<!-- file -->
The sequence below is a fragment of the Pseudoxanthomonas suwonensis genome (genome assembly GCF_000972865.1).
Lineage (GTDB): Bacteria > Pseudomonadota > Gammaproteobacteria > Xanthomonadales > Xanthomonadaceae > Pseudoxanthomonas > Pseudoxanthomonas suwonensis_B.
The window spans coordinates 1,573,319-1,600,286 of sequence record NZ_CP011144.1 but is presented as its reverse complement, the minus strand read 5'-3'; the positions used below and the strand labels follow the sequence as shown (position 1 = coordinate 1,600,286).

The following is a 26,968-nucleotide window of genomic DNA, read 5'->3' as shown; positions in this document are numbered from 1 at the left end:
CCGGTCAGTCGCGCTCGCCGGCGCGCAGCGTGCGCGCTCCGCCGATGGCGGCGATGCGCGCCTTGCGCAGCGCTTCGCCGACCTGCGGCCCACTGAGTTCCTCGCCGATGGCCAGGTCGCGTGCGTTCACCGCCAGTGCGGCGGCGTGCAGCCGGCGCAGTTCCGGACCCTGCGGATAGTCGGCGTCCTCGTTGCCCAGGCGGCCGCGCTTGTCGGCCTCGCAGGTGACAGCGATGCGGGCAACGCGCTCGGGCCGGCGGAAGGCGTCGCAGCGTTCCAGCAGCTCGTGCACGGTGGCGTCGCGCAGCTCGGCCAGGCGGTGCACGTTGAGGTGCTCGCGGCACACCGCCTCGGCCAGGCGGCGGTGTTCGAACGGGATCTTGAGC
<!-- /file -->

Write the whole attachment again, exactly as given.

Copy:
The sequence below is a fragment of the Pseudoxanthomonas suwonensis genome (genome assembly GCF_000972865.1).
Lineage (GTDB): Bacteria > Pseudomonadota > Gammaproteobacteria > Xanthomonadales > Xanthomonadaceae > Pseudoxanthomonas > Pseudoxanthomonas suwonensis_B.
The window spans coordinates 1,573,319-1,600,286 of sequence record NZ_CP011144.1 but is presented as its reverse complement, the minus strand read 5'-3'; the positions used below and the strand labels follow the sequence as shown (position 1 = coordinate 1,600,286).

The following is a 26,968-nucleotide window of genomic DNA, read 5'->3' as shown; positions in this document are numbered from 1 at the left end:
CCGGTCAGTCGCGCTCGCCGGCGCGCAGCGTGCGCGCTCCGCCGATGGCGGCGATGCGCGCCTTGCGCAGCGCTTCGCCGACCTGCGGCCCACTGAGTTCCTCGCCGATGGCCAGGTCGCGTGCGTTCACCGCCAGTGCGGCGGCGTGCAGCCGGCGCAGTTCCGGACCCTGCGGATAGTCGGCGTCCTCGTTGCCCAGGCGGCCGCGCTTGTCGGCCTCGCAGGTGACAGCGATGCGGGCAACGCGCTCGGGCCGGCGGAAGGCGTCGCAGCGTTCCAGCAGCTCGTGCACGGTGGCGTCGCGCAGCTCGGCCAGGCGGTGCACGTTGAGGTGCTCGCGGCACACCGCCTCGGCCAGGCGGCGGTGTTCGAACGGGATCTTGAGC